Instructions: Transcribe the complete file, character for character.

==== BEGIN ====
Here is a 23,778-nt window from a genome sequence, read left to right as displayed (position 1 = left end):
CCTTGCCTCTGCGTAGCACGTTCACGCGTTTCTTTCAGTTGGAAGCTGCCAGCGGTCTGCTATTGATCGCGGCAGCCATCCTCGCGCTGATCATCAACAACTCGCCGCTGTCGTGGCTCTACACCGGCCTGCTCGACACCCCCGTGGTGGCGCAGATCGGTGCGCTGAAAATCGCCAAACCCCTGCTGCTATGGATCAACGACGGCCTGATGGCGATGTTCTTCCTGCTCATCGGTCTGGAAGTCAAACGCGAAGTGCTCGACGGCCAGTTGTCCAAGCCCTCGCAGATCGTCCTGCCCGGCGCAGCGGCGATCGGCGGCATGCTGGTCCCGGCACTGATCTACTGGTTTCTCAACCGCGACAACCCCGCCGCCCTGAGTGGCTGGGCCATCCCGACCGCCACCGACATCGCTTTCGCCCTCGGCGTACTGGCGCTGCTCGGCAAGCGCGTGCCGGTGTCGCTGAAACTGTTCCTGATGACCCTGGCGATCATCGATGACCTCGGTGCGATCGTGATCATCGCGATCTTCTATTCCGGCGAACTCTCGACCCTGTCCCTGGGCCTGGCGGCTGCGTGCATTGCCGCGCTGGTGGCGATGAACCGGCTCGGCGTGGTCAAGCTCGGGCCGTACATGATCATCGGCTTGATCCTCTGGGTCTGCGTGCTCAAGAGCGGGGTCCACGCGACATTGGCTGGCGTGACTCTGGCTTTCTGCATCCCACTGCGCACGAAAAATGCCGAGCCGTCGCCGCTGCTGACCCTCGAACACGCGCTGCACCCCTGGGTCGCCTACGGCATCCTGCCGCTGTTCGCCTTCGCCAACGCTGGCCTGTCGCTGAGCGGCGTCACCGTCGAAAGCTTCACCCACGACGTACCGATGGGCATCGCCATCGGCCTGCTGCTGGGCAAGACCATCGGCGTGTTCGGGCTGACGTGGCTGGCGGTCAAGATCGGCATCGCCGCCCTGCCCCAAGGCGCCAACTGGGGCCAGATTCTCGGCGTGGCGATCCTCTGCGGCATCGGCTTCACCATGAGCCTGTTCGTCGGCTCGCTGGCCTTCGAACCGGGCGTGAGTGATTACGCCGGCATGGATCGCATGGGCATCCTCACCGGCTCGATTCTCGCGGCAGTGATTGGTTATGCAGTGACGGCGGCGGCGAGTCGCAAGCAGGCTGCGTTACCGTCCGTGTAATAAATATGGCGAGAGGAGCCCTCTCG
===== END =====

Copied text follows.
Here is a 23,778-nt window from a genome sequence, read left to right as displayed (position 1 = left end):
CCTTGCCTCTGCGTAGCACGTTCACGCGTTTCTTTCAGTTGGAAGCTGCCAGCGGTCTGCTATTGATCGCGGCAGCCATCCTCGCGCTGATCATCAACAACTCGCCGCTGTCGTGGCTCTACACCGGCCTGCTCGACACCCCCGTGGTGGCGCAGATCGGTGCGCTGAAAATCGCCAAACCCCTGCTGCTATGGATCAACGACGGCCTGATGGCGATGTTCTTCCTGCTCATCGGTCTGGAAGTCAAACGCGAAGTGCTCGACGGCCAGTTGTCCAAGCCCTCGCAGATCGTCCTGCCCGGCGCAGCGGCGATCGGCGGCATGCTGGTCCCGGCACTGATCTACTGGTTTCTCAACCGCGACAACCCCGCCGCCCTGAGTGGCTGGGCCATCCCGACCGCCACCGACATCGCTTTCGCCCTCGGCGTACTGGCGCTGCTCGGCAAGCGCGTGCCGGTGTCGCTGAAACTGTTCCTGATGACCCTGGCGATCATCGATGACCTCGGTGCGATCGTGATCATCGCGATCTTCTATTCCGGCGAACTCTCGACCCTGTCCCTGGGCCTGGCGGCTGCGTGCATTGCCGCGCTGGTGGCGATGAACCGGCTCGGCGTGGTCAAGCTCGGGCCGTACATGATCATCGGCTTGATCCTCTGGGTCTGCGTGCTCAAGAGCGGGGTCCACGCGACATTGGCTGGCGTGACTCTGGCTTTCTGCATCCCACTGCGCACGAAAAATGCCGAGCCGTCGCCGCTGCTGACCCTCGAACACGCGCTGCACCCCTGGGTCGCCTACGGCATCCTGCCGCTGTTCGCCTTCGCCAACGCTGGCCTGTCGCTGAGCGGCGTCACCGTCGAAAGCTTCACCCACGACGTACCGATGGGCATCGCCATCGGCCTGCTGCTGGGCAAGACCATCGGCGTGTTCGGGCTGACGTGGCTGGCGGTCAAGATCGGCATCGCCGCCCTGCCCCAAGGCGCCAACTGGGGCCAGATTCTCGGCGTGGCGATCCTCTGCGGCATCGGCTTCACCATGAGCCTGTTCGTCGGCTCGCTGGCCTTCGAACCGGGCGTGAGTGATTACGCCGGCATGGATCGCATGGGCATCCTCACCGGCTCGATTCTCGCGGCAGTGATTGGTTATGCAGTGACGGCGGCGGCGAGTCGCAAGCAGGCTGCGTTACCGTCCGTGTAATAAATATGGCGAGAGGAGCCCTCTCG